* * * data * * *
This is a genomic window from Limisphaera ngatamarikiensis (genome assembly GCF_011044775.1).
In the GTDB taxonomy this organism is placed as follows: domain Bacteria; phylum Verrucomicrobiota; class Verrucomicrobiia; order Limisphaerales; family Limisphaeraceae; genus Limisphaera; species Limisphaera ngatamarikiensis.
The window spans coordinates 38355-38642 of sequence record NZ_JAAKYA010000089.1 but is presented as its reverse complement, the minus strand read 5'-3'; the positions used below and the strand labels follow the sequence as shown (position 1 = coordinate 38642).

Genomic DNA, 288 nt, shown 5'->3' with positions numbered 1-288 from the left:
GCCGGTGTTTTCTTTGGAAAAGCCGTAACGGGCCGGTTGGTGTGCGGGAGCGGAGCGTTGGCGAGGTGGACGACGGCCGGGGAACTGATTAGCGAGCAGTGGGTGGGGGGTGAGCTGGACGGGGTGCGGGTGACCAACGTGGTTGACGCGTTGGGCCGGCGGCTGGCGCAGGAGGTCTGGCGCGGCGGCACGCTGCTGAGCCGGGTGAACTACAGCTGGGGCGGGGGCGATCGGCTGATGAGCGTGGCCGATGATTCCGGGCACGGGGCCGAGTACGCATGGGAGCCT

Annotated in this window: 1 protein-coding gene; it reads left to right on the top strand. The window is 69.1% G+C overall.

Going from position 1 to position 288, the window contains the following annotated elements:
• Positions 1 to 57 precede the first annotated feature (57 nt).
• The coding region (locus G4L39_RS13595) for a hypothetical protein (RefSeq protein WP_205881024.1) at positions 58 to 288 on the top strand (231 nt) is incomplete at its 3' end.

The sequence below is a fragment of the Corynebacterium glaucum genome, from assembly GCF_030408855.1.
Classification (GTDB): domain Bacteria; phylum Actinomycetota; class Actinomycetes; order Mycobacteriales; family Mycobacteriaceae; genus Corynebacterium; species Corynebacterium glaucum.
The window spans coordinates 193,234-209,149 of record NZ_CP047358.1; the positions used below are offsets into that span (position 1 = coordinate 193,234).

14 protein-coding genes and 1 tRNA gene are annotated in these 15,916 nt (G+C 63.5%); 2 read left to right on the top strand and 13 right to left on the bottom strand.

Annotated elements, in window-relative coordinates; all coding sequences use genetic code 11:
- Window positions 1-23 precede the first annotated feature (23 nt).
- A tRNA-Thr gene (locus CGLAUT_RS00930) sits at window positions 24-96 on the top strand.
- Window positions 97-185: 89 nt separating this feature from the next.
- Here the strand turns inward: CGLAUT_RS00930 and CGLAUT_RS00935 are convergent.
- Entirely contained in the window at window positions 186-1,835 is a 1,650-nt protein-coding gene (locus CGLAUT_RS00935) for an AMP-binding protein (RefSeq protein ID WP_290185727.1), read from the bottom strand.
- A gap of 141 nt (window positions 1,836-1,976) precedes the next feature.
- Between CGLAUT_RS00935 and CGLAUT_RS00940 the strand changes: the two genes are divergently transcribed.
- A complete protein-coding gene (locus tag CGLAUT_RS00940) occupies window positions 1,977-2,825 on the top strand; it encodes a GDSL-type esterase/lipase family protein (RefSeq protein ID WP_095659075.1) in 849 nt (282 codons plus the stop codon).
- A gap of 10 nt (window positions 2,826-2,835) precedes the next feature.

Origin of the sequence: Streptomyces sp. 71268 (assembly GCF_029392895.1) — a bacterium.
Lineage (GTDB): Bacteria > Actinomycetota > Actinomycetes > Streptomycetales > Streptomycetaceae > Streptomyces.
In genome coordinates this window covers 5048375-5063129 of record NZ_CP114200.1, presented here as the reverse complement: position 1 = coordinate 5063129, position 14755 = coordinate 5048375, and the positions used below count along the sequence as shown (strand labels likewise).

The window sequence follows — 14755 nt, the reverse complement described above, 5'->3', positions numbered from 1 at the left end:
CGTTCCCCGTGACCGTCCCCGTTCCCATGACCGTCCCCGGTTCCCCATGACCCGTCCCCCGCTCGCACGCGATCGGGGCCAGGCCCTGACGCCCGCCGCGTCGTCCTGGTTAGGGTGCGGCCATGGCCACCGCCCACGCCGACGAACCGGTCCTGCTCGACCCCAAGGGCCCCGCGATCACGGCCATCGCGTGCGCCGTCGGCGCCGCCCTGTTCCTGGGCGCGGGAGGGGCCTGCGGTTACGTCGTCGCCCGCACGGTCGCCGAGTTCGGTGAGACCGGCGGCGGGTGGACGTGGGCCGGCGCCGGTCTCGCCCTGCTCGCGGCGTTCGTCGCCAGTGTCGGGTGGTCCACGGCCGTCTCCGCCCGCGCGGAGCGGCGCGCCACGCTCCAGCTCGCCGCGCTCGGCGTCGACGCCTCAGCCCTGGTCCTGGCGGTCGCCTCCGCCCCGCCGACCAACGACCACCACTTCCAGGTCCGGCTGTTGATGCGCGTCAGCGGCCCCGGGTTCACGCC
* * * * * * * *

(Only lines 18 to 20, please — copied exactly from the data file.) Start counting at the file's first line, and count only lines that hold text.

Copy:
- Here the strand turns inward: CGLAUT_RS00930 and CGLAUT_RS00935 are convergent.
- Entirely contained in the window at window positions 186-1,835 is a 1,650-nt protein-coding gene (locus CGLAUT_RS00935) for an AMP-binding protein (RefSeq protein ID WP_290185727.1), read from the bottom strand.
- A gap of 141 nt (window positions 1,836-1,976) precedes the next feature.